During the follow-up period, spontaneous remission was detected in 27 (36%) of our patients, but not 48 (64%). Additionally, no significant difference was observed between NLR and PLR findings of the groups with and without spontaneous remission ( and ).
Thirty-three (44%) patients were determined to receive no treatment. Of 33 untreated patients, 27 had spontaneous remission, while six without spontaneous remission would be treated according to their follow-up, if progression developed. Even so, 42 (56%) of our patients were found to undergo a treatment modality with one of the following agents: methylprednisolone, methotrexate, infliximab, local steroids, or nonsteroidal anti-inflammatory drugs (NSAIDs). There was also no significant difference between NLR and PLR of patients receiving and not receiving treatment ( and ).
A progression was observed in three of 42 patients receiving treatment. There was no significant difference between NLR and PLR findings of those responding to the treatment and those showing no improvements ( and ).
When our patients were evaluated according to their latest health status, it was observed that 48 (64%) patients had regression, and 24 (32%) patients were stable, while there were progressions only in three (4%) patients. There was no significant difference between NLR and PLR findings of these groups ( and ).
In the present study, NLR was found to be significantly higher in the patient group with sarcoidosis compared to the controls. The cutoff value was taken as 2.07 for NLR, and the sensitivity and specificity rates were found as 68 and 61%, while the rates of PPV and NPV were detected as 58 and 70%, respectively. Additionally, PLR was also found to be significantly higher in the patients with sarcoidosis compared to the controls, and when the cutoff value was taken as 138.54 for PLR, the rates of sensitivity, selectivity, PPV, and NPV were determined as 72, 67, 63, and 74%, respectively. In one of the previous studies performed by Dirican et al., NLR was stated to be significantly higher in patients with sarcoidosis than that in healthy controls. In the same study, the cutoff value of NLR was calculated as 2, and according to the cutoff value, the sensitivity and specificity values were found to be 80 and 59%, respectively. In light of such findings, it was suggested that NLR can be a sensitive biomarker and can be utilized in clinical practice to define patients’ prognosis . The findings in our study are also compatible with those reported in the study by Dirican et al.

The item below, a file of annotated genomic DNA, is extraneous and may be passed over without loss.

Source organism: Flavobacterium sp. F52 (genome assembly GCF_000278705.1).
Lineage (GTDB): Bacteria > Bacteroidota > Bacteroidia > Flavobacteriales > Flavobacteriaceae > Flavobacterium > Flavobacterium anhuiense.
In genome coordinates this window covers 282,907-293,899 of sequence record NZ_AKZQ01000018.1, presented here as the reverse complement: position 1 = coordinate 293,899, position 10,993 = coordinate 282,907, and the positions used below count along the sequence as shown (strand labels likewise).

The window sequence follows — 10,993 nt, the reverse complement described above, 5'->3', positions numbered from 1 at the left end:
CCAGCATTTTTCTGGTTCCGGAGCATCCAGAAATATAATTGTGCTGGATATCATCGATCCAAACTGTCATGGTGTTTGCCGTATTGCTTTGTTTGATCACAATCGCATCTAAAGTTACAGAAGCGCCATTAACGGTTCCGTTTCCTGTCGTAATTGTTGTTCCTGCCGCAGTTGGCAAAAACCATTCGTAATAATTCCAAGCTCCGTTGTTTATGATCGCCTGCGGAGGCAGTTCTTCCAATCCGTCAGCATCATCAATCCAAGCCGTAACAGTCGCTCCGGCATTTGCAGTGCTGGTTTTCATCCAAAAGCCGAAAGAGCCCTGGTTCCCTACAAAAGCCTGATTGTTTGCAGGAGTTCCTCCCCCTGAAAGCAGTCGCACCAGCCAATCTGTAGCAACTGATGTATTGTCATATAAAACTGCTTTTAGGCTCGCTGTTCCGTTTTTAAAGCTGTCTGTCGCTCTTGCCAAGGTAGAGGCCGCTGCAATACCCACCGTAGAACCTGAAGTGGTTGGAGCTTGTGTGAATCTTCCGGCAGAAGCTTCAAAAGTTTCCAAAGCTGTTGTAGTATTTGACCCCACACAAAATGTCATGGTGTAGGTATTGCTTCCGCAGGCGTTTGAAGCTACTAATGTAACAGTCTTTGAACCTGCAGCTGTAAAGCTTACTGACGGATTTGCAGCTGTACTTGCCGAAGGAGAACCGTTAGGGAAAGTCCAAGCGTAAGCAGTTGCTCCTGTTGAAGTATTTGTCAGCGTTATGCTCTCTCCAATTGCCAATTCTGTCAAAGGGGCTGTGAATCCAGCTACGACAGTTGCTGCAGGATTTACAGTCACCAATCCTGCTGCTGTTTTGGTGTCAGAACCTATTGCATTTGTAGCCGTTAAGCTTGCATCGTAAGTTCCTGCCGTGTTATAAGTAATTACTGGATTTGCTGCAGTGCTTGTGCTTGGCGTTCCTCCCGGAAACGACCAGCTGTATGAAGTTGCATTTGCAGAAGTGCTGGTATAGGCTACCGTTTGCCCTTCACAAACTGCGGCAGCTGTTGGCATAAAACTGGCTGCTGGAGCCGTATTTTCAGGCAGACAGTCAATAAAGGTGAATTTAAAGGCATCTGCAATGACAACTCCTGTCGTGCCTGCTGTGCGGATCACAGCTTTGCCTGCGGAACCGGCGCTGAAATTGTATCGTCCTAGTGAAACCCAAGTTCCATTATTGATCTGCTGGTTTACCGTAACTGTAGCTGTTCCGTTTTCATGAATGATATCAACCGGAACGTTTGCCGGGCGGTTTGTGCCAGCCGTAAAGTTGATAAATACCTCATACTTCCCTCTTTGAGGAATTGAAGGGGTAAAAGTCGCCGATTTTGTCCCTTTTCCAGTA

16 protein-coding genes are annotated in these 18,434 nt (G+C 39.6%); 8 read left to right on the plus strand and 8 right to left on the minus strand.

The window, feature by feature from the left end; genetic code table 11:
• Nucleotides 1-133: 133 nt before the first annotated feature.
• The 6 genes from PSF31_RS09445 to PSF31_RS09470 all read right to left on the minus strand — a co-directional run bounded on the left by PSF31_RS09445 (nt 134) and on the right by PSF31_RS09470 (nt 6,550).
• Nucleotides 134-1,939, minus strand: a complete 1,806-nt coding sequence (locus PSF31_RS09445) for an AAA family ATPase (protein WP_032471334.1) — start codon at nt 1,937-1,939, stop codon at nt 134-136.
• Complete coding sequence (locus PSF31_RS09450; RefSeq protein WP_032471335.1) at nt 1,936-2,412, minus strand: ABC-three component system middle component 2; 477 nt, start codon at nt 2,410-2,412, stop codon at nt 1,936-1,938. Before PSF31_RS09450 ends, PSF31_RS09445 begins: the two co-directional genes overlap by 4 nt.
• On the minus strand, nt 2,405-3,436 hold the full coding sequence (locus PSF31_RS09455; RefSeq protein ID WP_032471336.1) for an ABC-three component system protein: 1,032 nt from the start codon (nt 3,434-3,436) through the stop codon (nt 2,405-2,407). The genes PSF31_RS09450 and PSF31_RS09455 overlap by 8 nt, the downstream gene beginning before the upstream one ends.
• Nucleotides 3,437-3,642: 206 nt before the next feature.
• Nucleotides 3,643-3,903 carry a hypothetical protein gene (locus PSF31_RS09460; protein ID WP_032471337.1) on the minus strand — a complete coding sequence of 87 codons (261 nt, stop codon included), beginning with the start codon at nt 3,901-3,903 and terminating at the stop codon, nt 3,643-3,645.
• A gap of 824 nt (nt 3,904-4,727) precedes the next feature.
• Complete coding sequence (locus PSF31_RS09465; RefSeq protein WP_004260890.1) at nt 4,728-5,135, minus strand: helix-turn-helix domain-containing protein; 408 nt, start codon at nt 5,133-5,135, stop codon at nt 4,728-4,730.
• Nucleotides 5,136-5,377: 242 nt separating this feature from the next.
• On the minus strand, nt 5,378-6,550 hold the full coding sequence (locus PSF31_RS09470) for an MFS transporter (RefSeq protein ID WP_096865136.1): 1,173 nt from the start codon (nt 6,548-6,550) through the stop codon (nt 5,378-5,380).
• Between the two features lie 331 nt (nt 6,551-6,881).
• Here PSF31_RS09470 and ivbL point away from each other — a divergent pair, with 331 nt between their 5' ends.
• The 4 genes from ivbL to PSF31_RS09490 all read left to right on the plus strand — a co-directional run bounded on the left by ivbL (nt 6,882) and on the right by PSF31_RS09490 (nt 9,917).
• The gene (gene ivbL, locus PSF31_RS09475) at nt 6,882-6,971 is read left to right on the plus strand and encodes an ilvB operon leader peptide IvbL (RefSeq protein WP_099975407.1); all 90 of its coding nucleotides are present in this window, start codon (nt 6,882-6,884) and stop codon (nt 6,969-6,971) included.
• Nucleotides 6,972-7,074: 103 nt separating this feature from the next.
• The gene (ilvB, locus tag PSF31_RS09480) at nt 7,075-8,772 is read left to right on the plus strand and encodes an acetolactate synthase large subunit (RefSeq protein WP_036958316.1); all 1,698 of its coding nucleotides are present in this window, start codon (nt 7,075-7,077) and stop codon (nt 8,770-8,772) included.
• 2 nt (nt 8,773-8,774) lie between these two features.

In the study performed by Ocal et al., a significant difference was found between mean NLR and ESR and the radiological stages performed according to the chest radiograph and the total high-resolution computed tomography (HRCT) score (THS) (based on the parenchymal involvement). In the same study, statistically significant positive correlations were detected between NLR and WBC, NLR and THS, NLR and ESH, THS and ESR, ESR and platelets, WBC and neutrophils, and WBC and lymphocytes. Based on these findings, it was suggested that NLR could be used as a prognostic marker in sarcoidosis . No correlation was found between NLR and ESR in our study, but there was a significant weak positive correlation between NLR and CRP. The rates of NLR showed no difference between radiological stages, when compared one by one. However, when stage-2 and -3, where the alveolitic phase was predominant, were compared with stage-1 and -4, where no radiological parenchymal involvement was present, but there was fibrosis, NLR rate was detected to be significantly higher (3.72 ± 2.36 and 2.23 ± 0.8) because there was the migration of lymphocytes from peripheral blood to lung parenchyma during stage-2 and -3 and perhaps because of increased inflammation within this period. When the two groups were compared in terms of lymphocyte numbers, it was found that the lymphocyte count in peripheral blood of stage-2 and -3 patients was significantly lower (1/1.69) than that of stage-1 and -4 patients. In the 1960s and early 1970s, the observation of lymphopenia and cutaneous anergy in peripheral blood (delayed hypersensitivity to antigens such as purified protein derivative (PPD) and lack of skin reactions) suggested that sarcoidosis was due to the deficiency of T cells. However, the advent of flexible bronchoscopy and BAL in the late 1970s led to the discovery of enlarged lymphocyte populations in the lungs and affected tissues of patients with extrapulmonary involvement, on a large scale. The total number of cells and lymphocytes in the BAL fluid was significantly higher in patients with parenchymal infiltration. It was reported by subsequent studies that such an expanded lymphocyte population included CD4-positive (CD4+) T-helper cells, which could transform predominantly into TH1 and differ to TH17 effector cells producing IL-17 and TH17.1 cells producing IFN-γ [24–26]. In our study, CD4/CD8 ratios in blood and BAL were found to be 1.32 and 3 in patients with sarcoidosis, respectively. When the correlation between NLR and blood CD4/CD8 ratio was investigated, a moderate positive correlation was found. However, a strong positive correlation was seen between NLR and BAL CD4/CD8.